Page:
No one would deny that there are problems with the immigration processes in the United States. Kentucky, like all states, is dealing with all manner of competing concerns in this area.
Businesses looking for workers with unique skills may feel pressured to go beyond the boundaries of our own country if viable candidates can't be found here. Foreign workers striving to grab the brass ring and share in the American dream compete against hundreds of thousands of others for a limited number of visas every year. And there are the undocumented workers fearing not just the loss of jobs but of their families.
Responding effectively to all of these concerns and striving to achieve the optimal outcome is something those with experience know is not for the faint of heart. Immigration laws are complicated and sometimes counterintuitive. Competing political agendas add to the confusion. Then there are the seemingly perennial issues of government bureaucracy and agency underfunding.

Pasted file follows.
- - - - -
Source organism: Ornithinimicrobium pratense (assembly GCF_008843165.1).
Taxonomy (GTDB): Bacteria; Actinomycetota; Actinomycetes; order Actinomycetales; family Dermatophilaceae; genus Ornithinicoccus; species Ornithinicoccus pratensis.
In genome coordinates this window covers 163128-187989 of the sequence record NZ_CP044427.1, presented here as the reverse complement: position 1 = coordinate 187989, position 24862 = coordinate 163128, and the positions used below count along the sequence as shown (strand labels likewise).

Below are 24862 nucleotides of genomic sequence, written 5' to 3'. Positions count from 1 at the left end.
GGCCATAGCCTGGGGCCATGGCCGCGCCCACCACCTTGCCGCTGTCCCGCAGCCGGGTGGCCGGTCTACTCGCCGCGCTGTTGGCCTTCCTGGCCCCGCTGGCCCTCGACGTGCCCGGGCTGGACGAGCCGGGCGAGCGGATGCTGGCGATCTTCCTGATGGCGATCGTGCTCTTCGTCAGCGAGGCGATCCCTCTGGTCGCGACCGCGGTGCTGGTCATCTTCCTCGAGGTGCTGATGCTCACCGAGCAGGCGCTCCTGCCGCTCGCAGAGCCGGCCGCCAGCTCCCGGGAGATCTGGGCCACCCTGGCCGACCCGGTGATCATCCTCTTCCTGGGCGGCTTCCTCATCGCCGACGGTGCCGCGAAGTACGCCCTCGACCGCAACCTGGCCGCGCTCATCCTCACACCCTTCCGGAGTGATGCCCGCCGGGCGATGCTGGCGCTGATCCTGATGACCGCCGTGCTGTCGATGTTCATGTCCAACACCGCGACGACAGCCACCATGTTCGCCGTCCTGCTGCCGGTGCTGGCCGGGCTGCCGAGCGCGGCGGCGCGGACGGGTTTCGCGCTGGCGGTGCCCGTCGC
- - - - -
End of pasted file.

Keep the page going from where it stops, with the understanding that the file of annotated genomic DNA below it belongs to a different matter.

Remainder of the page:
Indeed, those last two issues are about the only things upon which pro- and anti-immigration forces in the country seem to agree. What follows is a quick breakdown by CNN about how that's playing out.
The short answer to the question posed in the headline of this post, according to CNN's research, is that that the U.S. Immigration courts are understaffed. There aren't enough judges and there are too many cases. The average time it takes for a case to get in front of one of the 312 current judges is 677 days.
The Justice Department says it's trying to beef up the number of judges on the bench. At the same time, Attorney General Jeff Sessions has called for stepped up prosecutions. Observers say that will likely increase the flow of cases into an overflowing system.
Immigration law processes can't stop in the face of all these factors. They could suffer, though. To be sure laws are applied in a way that protects individual rights consult with an experienced attorney.